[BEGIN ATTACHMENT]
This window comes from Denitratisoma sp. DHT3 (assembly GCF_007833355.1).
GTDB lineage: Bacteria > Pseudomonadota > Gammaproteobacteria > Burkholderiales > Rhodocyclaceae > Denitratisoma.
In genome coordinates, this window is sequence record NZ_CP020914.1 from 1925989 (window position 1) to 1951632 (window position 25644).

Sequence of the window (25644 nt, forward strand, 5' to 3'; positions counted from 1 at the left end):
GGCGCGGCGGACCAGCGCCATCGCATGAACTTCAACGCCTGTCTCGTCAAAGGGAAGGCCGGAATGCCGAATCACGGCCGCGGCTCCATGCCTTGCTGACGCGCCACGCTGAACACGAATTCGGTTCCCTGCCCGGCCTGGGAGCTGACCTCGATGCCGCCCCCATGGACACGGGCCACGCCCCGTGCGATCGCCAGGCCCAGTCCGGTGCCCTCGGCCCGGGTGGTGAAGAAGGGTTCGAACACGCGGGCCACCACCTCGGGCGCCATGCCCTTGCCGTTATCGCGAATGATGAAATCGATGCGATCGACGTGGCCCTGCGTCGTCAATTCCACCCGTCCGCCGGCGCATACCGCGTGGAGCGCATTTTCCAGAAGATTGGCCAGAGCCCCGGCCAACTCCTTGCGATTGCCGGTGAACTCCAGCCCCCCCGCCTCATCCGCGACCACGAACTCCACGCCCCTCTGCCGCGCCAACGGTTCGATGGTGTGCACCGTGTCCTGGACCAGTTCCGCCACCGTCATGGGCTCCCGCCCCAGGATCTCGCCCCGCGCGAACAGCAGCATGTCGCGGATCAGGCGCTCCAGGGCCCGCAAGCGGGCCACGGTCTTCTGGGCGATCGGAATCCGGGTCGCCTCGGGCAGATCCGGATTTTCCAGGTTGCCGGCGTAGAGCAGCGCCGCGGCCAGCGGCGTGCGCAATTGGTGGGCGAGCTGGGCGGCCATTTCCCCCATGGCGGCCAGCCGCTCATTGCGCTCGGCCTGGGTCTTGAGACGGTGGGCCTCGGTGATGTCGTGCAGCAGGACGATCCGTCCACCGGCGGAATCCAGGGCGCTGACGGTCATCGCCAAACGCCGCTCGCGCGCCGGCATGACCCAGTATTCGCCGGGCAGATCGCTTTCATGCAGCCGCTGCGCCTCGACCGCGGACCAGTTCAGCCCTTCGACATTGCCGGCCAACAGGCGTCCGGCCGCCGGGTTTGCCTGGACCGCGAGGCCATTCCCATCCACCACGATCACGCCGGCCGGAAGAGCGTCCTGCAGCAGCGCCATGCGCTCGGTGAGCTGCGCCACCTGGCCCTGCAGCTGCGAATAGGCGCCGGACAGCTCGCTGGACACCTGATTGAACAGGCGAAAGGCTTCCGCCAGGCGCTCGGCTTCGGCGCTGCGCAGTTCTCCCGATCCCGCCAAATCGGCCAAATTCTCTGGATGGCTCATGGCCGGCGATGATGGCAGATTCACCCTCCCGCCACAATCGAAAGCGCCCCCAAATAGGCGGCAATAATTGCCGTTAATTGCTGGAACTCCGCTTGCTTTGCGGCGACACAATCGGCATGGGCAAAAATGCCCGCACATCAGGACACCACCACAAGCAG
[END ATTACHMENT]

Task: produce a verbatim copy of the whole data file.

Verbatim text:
This window comes from Denitratisoma sp. DHT3 (assembly GCF_007833355.1).
GTDB lineage: Bacteria > Pseudomonadota > Gammaproteobacteria > Burkholderiales > Rhodocyclaceae > Denitratisoma.
In genome coordinates, this window is sequence record NZ_CP020914.1 from 1925989 (window position 1) to 1951632 (window position 25644).

Sequence of the window (25644 nt, forward strand, 5' to 3'; positions counted from 1 at the left end):
GGCGCGGCGGACCAGCGCCATCGCATGAACTTCAACGCCTGTCTCGTCAAAGGGAAGGCCGGAATGCCGAATCACGGCCGCGGCTCCATGCCTTGCTGACGCGCCACGCTGAACACGAATTCGGTTCCCTGCCCGGCCTGGGAGCTGACCTCGATGCCGCCCCCATGGACACGGGCCACGCCCCGTGCGATCGCCAGGCCCAGTCCGGTGCCCTCGGCCCGGGTGGTGAAGAAGGGTTCGAACACGCGGGCCACCACCTCGGGCGCCATGCCCTTGCCGTTATCGCGAATGATGAAATCGATGCGATCGACGTGGCCCTGCGTCGTCAATTCCACCCGTCCGCCGGCGCATACCGCGTGGAGCGCATTTTCCAGAAGATTGGCCAGAGCCCCGGCCAACTCCTTGCGATTGCCGGTGAACTCCAGCCCCCCCGCCTCATCCGCGACCACGAACTCCACGCCCCTCTGCCGCGCCAACGGTTCGATGGTGTGCACCGTGTCCTGGACCAGTTCCGCCACCGTCATGGGCTCCCGCCCCAGGATCTCGCCCCGCGCGAACAGCAGCATGTCGCGGATCAGGCGCTCCAGGGCCCGCAAGCGGGCCACGGTCTTCTGGGCGATCGGAATCCGGGTCGCCTCGGGCAGATCCGGATTTTCCAGGTTGCCGGCGTAGAGCAGCGCCGCGGCCAGCGGCGTGCGCAATTGGTGGGCGAGCTGGGCGGCCATTTCCCCCATGGCGGCCAGCCGCTCATTGCGCTCGGCCTGGGTCTTGAGACGGTGGGCCTCGGTGATGTCGTGCAGCAGGACGATCCGTCCACCGGCGGAATCCAGGGCGCTGACGGTCATCGCCAAACGCCGCTCGCGCGCCGGCATGACCCAGTATTCGCCGGGCAGATCGCTTTCATGCAGCCGCTGCGCCTCGACCGCGGACCAGTTCAGCCCTTCGACATTGCCGGCCAACAGGCGTCCGGCCGCCGGGTTTGCCTGGACCGCGAGGCCATTCCCATCCACCACGATCACGCCGGCCGGAAGAGCGTCCTGCAGCAGCGCCATGCGCTCGGTGAGCTGCGCCACCTGGCCCTGCAGCTGCGAATAGGCGCCGGACAGCTCGCTGGACACCTGATTGAACAGGCGAAAGGCTTCCGCCAGGCGCTCGGCTTCGGCGCTGCGCAGTTCTCCCGATCCCGCCAAATCGGCCAAATTCTCTGGATGGCTCATGGCCGGCGATGATGGCAGATTCACCCTCCCGCCACAATCGAAAGCGCCCCCAAATAGGCGGCAATAATTGCCGTTAATTGCTGGAACTCCGCTTGCTTTGCGGCGACACAATCGGCATGGGCAAAAATGCCCGCACATCAGGACACCACCACAAGCAG